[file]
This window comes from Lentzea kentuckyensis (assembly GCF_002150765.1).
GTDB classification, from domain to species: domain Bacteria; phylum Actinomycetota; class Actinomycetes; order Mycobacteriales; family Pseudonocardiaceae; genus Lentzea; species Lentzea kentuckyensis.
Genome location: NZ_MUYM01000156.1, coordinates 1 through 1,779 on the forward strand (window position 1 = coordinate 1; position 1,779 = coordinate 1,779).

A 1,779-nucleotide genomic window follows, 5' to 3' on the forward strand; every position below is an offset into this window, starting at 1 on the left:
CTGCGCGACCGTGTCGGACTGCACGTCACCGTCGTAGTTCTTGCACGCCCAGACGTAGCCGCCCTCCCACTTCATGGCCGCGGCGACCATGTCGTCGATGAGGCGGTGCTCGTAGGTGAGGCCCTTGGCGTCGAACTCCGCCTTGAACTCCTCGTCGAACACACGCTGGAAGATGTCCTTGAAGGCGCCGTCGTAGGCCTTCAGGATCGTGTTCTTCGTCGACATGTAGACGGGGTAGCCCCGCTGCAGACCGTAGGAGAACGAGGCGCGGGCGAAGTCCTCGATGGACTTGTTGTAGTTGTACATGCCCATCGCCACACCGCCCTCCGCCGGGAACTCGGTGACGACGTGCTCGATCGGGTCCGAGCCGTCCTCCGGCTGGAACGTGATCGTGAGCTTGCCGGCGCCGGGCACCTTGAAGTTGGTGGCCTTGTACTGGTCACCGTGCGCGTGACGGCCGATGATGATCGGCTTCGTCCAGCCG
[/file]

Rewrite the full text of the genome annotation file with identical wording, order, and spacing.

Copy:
This window comes from Lentzea kentuckyensis (assembly GCF_002150765.1).
GTDB classification, from domain to species: domain Bacteria; phylum Actinomycetota; class Actinomycetes; order Mycobacteriales; family Pseudonocardiaceae; genus Lentzea; species Lentzea kentuckyensis.
Genome location: NZ_MUYM01000156.1, coordinates 1 through 1,779 on the forward strand (window position 1 = coordinate 1; position 1,779 = coordinate 1,779).

A 1,779-nucleotide genomic window follows, 5' to 3' on the forward strand; every position below is an offset into this window, starting at 1 on the left:
CTGCGCGACCGTGTCGGACTGCACGTCACCGTCGTAGTTCTTGCACGCCCAGACGTAGCCGCCCTCCCACTTCATGGCCGCGGCGACCATGTCGTCGATGAGGCGGTGCTCGTAGGTGAGGCCCTTGGCGTCGAACTCCGCCTTGAACTCCTCGTCGAACACACGCTGGAAGATGTCCTTGAAGGCGCCGTCGTAGGCCTTCAGGATCGTGTTCTTCGTCGACATGTAGACGGGGTAGCCCCGCTGCAGACCGTAGGAGAACGAGGCGCGGGCGAAGTCCTCGATGGACTTGTTGTAGTTGTACATGCCCATCGCCACACCGCCCTCCGCCGGGAACTCGGTGACGACGTGCTCGATCGGGTCCGAGCCGTCCTCCGGCTGGAACGTGATCGTGAGCTTGCCGGCGCCGGGCACCTTGAAGTTGGTGGCCTTGTACTGGTCACCGTGCGCGTGACGGCCGATGATGATCGGCTTCGTCCAGCCG